OPINION

Hierophants of the memorandum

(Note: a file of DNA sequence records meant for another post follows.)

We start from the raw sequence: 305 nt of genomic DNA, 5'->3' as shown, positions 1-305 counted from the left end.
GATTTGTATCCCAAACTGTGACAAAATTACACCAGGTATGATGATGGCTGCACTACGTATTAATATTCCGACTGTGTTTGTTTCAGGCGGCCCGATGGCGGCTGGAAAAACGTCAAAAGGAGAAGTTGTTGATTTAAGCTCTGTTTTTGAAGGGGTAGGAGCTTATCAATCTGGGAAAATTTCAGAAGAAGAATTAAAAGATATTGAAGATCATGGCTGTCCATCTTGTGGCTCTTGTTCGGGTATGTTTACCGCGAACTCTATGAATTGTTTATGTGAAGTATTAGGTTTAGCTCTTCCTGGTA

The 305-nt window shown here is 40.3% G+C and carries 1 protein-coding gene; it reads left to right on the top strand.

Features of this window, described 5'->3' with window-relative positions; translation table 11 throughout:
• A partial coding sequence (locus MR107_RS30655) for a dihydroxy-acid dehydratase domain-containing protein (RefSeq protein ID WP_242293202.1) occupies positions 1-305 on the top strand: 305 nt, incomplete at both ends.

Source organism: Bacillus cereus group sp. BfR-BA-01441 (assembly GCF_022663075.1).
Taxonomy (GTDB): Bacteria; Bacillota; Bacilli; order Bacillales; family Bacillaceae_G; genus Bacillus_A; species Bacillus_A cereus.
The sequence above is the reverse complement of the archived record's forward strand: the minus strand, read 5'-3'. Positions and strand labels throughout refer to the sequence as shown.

The faces may have changed, but the policies remain the same. Prime Minister George Papandreou’s tenacity in his reform plan does not necessarily mean that he is on the right track. Meanwhile, the argument that we either have to embrace the memorandum of the European Union and International Monetary Fund or face bankruptcy no longer holds water, as the escalation of the recession in part vindicates its skeptics, in that adhering to the memorandum to the letter may in fact drive the country to complete financial ruin. In order to break the cycle, the government needs to crack down on corruption and tax evasion, as well as boost growth and investment. Across-the-board cuts was the easy way to go. Targeted policies to increase revenues and control expenditure is a much harder proposition; graft, mismanagement and a costly state machine are endemic problems that could bring much-needed money into state coffers if brought under control. It’s time for all those who got rich at the expense of the state and society to start paying their dues, but the state does not seem to have the tools it needs to accomplish the task. At this point, seeing a few people locked up is not the answer. What we need is for all potential tax evaders and fund pilferers to know that if they fail to abide by the law they will not get away with it. Purging the system of these phenomena will be significant progress, but the economy really hinges on growth and here we need to see bold initiatives in the development of potentially healthy sectors that have been allowed to go to pot. Much of what can be done wouldn’t even require huge amounts of money so long as there is good will, a plan and enough flexibility to overcome bureaucratic obstacles. Unfortunately, Papandreou’s government seems unwilling or unable to go in this direction; its course is firmly set by the memorandum. Furthermore, as there is really no other party up to the task (the main opposition will be paying for the sins of its previous government for some time yet), we appear to be in a deadlock. It seems that we are over the first phase of the crisis, the phase of fear of the worst and hope that the reforms will fix everything. The next phase promises to be one of despair and, when this reaches critical mass, it will transform into rage. Then, any small catalyst will be capable of igniting the powder keg.